Diagram not based on the final design and subject to change.

Source: NPS and Jacobs Engineering


NEPA and NHPA Compliance

The National Environmental Policy Act (NEPA) mandates an environmental assessment of any proposed federal action that has the potential to “significantly affect the quality of the human environment." Section 106 of the National Historic Preservation Act (NHPA) requires that federal agencies identify and assess the effects its actions may have on historic properties and consider public views and concerns about historic preservation issues when making final project decisions. Compliance with the NHPA is conducted concurrent with, but as a separate process to, the NEPA compliance process.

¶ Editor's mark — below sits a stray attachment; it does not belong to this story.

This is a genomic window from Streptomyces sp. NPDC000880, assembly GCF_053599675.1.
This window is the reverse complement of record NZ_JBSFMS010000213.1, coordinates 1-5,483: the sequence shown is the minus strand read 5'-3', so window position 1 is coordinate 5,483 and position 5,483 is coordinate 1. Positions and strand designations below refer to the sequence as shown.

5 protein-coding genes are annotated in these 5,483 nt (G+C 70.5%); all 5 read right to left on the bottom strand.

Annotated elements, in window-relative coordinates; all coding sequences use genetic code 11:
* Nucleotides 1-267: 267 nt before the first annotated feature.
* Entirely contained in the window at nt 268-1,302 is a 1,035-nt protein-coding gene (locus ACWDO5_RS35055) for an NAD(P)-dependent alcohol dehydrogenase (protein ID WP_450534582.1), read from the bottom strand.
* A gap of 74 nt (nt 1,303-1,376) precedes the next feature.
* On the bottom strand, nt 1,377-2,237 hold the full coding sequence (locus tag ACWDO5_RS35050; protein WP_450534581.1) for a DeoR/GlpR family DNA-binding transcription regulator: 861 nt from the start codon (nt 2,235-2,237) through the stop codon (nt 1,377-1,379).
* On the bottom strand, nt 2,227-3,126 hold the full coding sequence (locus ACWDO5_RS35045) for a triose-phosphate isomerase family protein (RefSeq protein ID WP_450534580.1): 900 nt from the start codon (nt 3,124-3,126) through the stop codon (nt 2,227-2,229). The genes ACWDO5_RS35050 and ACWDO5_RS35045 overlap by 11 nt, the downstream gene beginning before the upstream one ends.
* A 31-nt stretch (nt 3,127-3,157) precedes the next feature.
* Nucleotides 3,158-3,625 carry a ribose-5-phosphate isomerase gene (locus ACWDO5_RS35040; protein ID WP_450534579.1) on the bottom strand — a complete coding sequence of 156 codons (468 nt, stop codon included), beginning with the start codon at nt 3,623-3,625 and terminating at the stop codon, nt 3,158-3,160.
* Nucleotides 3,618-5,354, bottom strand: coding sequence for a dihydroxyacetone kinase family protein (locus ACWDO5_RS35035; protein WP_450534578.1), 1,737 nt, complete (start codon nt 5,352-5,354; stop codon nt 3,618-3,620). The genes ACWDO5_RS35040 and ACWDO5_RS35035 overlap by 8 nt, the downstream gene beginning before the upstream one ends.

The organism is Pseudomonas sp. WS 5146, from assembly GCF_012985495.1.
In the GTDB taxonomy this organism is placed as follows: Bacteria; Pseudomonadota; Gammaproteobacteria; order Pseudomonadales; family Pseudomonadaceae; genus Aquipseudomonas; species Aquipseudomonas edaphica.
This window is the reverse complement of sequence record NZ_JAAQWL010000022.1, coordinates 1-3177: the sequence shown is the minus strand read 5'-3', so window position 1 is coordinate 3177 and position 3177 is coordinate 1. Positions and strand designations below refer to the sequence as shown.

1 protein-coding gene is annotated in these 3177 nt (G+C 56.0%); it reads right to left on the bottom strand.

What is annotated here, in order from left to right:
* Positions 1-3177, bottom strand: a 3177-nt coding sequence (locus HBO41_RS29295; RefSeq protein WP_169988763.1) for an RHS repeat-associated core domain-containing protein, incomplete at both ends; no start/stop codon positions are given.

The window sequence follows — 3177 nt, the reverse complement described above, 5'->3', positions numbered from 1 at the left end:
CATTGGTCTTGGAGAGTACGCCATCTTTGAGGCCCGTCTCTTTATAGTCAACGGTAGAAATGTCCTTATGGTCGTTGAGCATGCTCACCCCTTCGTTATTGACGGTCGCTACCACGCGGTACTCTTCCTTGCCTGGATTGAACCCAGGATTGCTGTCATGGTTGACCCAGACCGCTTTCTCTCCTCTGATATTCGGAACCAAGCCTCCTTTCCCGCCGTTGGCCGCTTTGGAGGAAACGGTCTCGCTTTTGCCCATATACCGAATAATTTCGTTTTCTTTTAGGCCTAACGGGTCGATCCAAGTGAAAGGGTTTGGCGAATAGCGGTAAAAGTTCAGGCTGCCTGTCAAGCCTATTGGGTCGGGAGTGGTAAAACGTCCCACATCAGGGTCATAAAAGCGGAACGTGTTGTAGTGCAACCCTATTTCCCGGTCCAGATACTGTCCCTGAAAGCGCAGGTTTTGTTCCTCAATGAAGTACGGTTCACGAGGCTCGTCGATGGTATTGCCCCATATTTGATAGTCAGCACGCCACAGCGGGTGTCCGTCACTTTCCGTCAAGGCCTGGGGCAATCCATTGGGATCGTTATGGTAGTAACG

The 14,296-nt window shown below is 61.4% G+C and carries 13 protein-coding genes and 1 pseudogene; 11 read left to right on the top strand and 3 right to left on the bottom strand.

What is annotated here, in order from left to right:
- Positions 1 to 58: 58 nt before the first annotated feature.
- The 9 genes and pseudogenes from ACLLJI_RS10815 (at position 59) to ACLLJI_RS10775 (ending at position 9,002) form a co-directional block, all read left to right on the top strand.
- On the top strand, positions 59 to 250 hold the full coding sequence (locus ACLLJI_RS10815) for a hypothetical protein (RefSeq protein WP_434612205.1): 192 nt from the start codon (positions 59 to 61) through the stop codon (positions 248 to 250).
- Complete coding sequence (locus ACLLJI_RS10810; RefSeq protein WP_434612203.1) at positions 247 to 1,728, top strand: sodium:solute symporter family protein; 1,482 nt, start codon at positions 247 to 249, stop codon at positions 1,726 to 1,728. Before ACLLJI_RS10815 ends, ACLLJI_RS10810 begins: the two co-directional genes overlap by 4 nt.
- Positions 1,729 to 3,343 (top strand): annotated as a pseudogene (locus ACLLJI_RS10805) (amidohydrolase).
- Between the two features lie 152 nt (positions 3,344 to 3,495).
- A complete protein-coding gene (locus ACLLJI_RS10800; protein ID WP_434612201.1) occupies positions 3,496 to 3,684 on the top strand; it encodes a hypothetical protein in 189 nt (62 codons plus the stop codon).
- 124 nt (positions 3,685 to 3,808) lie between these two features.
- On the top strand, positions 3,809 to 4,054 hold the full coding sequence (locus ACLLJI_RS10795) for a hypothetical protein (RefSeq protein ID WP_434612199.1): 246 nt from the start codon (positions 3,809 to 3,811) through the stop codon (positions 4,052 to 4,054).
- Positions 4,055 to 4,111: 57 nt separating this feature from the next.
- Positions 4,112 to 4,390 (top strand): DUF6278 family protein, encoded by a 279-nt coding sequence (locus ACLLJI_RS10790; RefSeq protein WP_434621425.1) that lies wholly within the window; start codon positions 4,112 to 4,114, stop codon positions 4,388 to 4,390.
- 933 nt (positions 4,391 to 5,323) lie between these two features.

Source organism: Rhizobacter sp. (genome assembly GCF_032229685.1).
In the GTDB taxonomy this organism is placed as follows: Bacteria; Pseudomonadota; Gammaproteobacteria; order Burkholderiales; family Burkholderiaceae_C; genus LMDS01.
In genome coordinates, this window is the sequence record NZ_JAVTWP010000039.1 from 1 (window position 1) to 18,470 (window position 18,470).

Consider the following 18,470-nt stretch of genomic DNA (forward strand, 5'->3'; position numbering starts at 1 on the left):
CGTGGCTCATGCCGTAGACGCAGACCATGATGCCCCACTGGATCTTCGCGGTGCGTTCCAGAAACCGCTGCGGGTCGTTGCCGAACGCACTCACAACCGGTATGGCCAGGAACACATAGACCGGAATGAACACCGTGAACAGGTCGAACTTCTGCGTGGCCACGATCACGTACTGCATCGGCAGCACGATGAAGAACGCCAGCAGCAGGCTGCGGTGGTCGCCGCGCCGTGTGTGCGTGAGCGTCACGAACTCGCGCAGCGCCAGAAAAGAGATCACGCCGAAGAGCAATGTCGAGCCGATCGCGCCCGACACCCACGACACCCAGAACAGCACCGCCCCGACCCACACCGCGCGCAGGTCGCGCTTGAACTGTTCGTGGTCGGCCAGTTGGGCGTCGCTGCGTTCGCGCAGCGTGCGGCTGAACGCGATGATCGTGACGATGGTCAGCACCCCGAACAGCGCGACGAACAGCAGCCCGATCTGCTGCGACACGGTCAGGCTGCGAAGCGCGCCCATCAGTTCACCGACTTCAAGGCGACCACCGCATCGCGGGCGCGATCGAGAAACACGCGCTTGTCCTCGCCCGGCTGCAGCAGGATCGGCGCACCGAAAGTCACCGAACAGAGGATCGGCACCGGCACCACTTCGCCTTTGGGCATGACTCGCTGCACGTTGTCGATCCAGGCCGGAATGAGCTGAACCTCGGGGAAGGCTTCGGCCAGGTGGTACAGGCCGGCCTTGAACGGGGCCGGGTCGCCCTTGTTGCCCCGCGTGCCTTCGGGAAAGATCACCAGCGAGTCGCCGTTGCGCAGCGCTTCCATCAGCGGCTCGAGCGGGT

Environmental and cultural compliance for the Polychrome Area Improvements project was formally initiated in October 2021 and was completed in March 2022:

  • Step 1. Conducted consultations and civic engagement (July–Oct ‘21)
  • Step 2. Analyzed impacts and assessed the effect to historic properties (Oct–Nov ‘21)
  • Step 3. Identified mitigations and prepared environmental document (Nov–Dec ‘21)
  • Step 4. Posted environmental document for public review (Jan–Feb ‘22)
  • Step 5. Reviewed public comments and prepared decision document (Feb ‘22)
  • Step 6. Released final decision document to the public (March ‘22)

The NPS contracted an environmental consulting firm (AECOM) to prepare the Environmental Assessment (EA), which considered the environmental consequences of a “no action alternative” (no new bridge and the road remains closed) and an “action alternative” (construct Pretty Rocks Bridge and Polychrome Road Improvements).